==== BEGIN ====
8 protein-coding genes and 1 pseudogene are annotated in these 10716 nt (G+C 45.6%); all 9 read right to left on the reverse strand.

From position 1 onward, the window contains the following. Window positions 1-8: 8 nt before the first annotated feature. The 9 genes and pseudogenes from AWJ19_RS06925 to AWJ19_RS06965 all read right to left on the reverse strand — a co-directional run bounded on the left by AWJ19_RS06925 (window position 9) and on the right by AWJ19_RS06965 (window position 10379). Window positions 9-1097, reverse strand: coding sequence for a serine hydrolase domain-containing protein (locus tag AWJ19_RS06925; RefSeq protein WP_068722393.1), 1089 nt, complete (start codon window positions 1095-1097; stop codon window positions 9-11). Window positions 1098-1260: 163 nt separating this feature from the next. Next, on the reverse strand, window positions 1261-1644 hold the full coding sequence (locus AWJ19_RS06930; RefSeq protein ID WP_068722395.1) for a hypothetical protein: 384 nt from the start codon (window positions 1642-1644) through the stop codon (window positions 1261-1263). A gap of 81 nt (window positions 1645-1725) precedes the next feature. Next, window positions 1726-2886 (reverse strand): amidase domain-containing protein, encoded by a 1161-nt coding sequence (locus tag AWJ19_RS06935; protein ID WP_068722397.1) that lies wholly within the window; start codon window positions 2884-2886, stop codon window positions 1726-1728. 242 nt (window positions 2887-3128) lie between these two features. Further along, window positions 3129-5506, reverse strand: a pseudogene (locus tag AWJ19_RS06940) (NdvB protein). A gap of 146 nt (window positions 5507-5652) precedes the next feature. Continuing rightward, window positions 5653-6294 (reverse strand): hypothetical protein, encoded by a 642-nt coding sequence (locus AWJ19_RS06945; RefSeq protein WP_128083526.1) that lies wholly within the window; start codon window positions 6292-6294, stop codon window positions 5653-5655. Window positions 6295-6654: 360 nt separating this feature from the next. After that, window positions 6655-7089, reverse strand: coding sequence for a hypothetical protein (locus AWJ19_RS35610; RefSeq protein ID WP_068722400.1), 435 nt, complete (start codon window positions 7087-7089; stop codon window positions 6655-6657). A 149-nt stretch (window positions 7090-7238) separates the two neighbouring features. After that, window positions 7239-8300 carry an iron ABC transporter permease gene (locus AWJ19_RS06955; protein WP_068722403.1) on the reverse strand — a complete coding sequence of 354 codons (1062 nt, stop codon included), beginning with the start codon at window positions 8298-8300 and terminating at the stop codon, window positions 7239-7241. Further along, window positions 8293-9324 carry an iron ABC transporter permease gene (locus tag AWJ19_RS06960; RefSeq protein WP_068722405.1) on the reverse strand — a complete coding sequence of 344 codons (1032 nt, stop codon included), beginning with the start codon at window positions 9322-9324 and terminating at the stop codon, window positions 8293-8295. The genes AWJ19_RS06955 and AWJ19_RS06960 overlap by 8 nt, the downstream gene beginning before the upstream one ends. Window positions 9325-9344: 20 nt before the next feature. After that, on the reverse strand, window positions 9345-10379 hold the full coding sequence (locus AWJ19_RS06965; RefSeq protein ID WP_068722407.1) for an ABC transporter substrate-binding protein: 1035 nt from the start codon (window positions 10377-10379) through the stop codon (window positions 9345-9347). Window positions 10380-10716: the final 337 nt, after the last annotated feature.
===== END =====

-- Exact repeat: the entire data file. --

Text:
8 protein-coding genes and 1 pseudogene are annotated in these 10716 nt (G+C 45.6%); all 9 read right to left on the reverse strand.

From position 1 onward, the window contains the following. Window positions 1-8: 8 nt before the first annotated feature. The 9 genes and pseudogenes from AWJ19_RS06925 to AWJ19_RS06965 all read right to left on the reverse strand — a co-directional run bounded on the left by AWJ19_RS06925 (window position 9) and on the right by AWJ19_RS06965 (window position 10379). Window positions 9-1097, reverse strand: coding sequence for a serine hydrolase domain-containing protein (locus tag AWJ19_RS06925; RefSeq protein WP_068722393.1), 1089 nt, complete (start codon window positions 1095-1097; stop codon window positions 9-11). Window positions 1098-1260: 163 nt separating this feature from the next. Next, on the reverse strand, window positions 1261-1644 hold the full coding sequence (locus AWJ19_RS06930; RefSeq protein ID WP_068722395.1) for a hypothetical protein: 384 nt from the start codon (window positions 1642-1644) through the stop codon (window positions 1261-1263). A gap of 81 nt (window positions 1645-1725) precedes the next feature. Next, window positions 1726-2886 (reverse strand): amidase domain-containing protein, encoded by a 1161-nt coding sequence (locus tag AWJ19_RS06935; protein ID WP_068722397.1) that lies wholly within the window; start codon window positions 2884-2886, stop codon window positions 1726-1728. 242 nt (window positions 2887-3128) lie between these two features. Further along, window positions 3129-5506, reverse strand: a pseudogene (locus tag AWJ19_RS06940) (NdvB protein). A gap of 146 nt (window positions 5507-5652) precedes the next feature. Continuing rightward, window positions 5653-6294 (reverse strand): hypothetical protein, encoded by a 642-nt coding sequence (locus AWJ19_RS06945; RefSeq protein WP_128083526.1) that lies wholly within the window; start codon window positions 6292-6294, stop codon window positions 5653-5655. Window positions 6295-6654: 360 nt separating this feature from the next. After that, window positions 6655-7089, reverse strand: coding sequence for a hypothetical protein (locus AWJ19_RS35610; RefSeq protein ID WP_068722400.1), 435 nt, complete (start codon window positions 7087-7089; stop codon window positions 6655-6657). A 149-nt stretch (window positions 7090-7238) separates the two neighbouring features. After that, window positions 7239-8300 carry an iron ABC transporter permease gene (locus AWJ19_RS06955; protein WP_068722403.1) on the reverse strand — a complete coding sequence of 354 codons (1062 nt, stop codon included), beginning with the start codon at window positions 8298-8300 and terminating at the stop codon, window positions 7239-7241. Further along, window positions 8293-9324 carry an iron ABC transporter permease gene (locus tag AWJ19_RS06960; RefSeq protein WP_068722405.1) on the reverse strand — a complete coding sequence of 344 codons (1032 nt, stop codon included), beginning with the start codon at window positions 9322-9324 and terminating at the stop codon, window positions 8293-8295. The genes AWJ19_RS06955 and AWJ19_RS06960 overlap by 8 nt, the downstream gene beginning before the upstream one ends. Window positions 9325-9344: 20 nt before the next feature. After that, on the reverse strand, window positions 9345-10379 hold the full coding sequence (locus AWJ19_RS06965; RefSeq protein ID WP_068722407.1) for an ABC transporter substrate-binding protein: 1035 nt from the start codon (window positions 10377-10379) through the stop codon (window positions 9345-9347). Window positions 10380-10716: the final 337 nt, after the last annotated feature.